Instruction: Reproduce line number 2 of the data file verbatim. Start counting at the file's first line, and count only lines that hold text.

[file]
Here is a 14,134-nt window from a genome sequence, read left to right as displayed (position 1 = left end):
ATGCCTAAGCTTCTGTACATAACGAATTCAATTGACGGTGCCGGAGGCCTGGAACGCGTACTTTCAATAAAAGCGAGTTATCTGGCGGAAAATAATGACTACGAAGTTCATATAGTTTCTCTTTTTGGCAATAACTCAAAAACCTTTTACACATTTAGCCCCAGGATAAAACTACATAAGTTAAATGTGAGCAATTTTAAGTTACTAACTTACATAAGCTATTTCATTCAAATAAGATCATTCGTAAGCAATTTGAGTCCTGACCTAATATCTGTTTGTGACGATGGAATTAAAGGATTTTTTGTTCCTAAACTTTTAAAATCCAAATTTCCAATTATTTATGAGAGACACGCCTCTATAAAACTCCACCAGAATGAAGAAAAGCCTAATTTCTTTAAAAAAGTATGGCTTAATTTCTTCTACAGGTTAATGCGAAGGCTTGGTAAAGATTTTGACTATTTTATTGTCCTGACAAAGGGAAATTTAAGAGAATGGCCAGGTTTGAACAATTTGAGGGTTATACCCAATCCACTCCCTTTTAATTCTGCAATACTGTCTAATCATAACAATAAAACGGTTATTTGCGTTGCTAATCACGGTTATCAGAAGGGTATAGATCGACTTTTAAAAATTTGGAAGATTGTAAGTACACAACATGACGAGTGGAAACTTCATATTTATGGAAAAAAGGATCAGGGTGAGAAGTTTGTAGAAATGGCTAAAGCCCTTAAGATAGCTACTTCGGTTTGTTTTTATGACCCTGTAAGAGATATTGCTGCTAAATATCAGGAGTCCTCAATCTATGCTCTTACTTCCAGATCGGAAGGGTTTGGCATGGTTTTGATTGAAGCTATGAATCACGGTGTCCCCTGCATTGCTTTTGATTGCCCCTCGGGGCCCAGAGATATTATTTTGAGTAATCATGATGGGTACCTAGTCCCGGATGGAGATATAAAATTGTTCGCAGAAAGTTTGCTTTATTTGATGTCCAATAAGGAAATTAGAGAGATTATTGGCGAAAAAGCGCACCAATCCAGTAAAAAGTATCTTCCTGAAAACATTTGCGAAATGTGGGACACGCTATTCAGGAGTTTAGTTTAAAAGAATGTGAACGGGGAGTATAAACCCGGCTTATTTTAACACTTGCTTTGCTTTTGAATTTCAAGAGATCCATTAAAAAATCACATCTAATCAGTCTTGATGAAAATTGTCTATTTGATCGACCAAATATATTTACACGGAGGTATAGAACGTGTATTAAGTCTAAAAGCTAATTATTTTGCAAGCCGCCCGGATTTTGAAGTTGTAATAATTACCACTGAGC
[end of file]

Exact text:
ATGCCTAAGCTTCTGTACATAACGAATTCAATTGACGGTGCCGGAGGCCTGGAACGCGTACTTTCAATAAAAGCGAGTTATCTGGCGGAAAATAATGACTACGAAGTTCATATAGTTTCTCTTTTTGGCAATAACTCAAAAACCTTTTACACATTTAGCCCCAGGATAAAACTACATAAGTTAAATGTGAGCAATTTTAAGTTACTAACTTACATAAGCTATTTCATTCAAATAAGATCATTCGTAAGCAATTTGAGTCCTGACCTAATATCTGTTTGTGACGATGGAATTAAAGGATTTTTTGTTCCTAAACTTTTAAAATCCAAATTTCCAATTATTTATGAGAGACACGCCTCTATAAAACTCCACCAGAATGAAGAAAAGCCTAATTTCTTTAAAAAAGTATGGCTTAATTTCTTCTACAGGTTAATGCGAAGGCTTGGTAAAGATTTTGACTATTTTATTGTCCTGACAAAGGGAAATTTAAGAGAATGGCCAGGTTTGAACAATTTGAGGGTTATACCCAATCCACTCCCTTTTAATTCTGCAATACTGTCTAATCATAACAATAAAACGGTTATTTGCGTTGCTAATCACGGTTATCAGAAGGGTATAGATCGACTTTTAAAAATTTGGAAGATTGTAAGTACACAACATGACGAGTGGAAACTTCATATTTATGGAAAAAAGGATCAGGGTGAGAAGTTTGTAGAAATGGCTAAAGCCCTTAAGATAGCTACTTCGGTTTGTTTTTATGACCCTGTAAGAGATATTGCTGCTAAATATCAGGAGTCCTCAATCTATGCTCTTACTTCCAGATCGGAAGGGTTTGGCATGGTTTTGATTGAAGCTATGAATCACGGTGTCCCCTGCATTGCTTTTGATTGCCCCTCGGGGCCCAGAGATATTATTTTGAGTAATCATGATGGGTACCTAGTCCCGGATGGAGATATAAAATTGTTCGCAGAAAGTTTGCTTTATTTGATGTCCAATAAGGAAATTAGAGAGATTATTGGCGAAAAAGCGCACCAATCCAGTAAAAAGTATCTTCCTGAAAACATTTGCGAAATGTGGGACACGCTATTCAGGAGTTTAGTTTAAAAGAATGTGAACGGGGAGTATAAACCCGGCTTATTTTAACACTTGCTTTGCTTTTGAATTTCAAGAGATCCATTAAAAAATCACATCTAATCAGTCTTGATGAAAATTGTCTATTTGATCGACCAAATATATTTACACGGAGGTATAGAACGTGTATTAAGTCTAAAAGCTAATTATTTTGCAAGCCGCCCGGATTTTGAAGTTGTAATAATTACCACTGAGC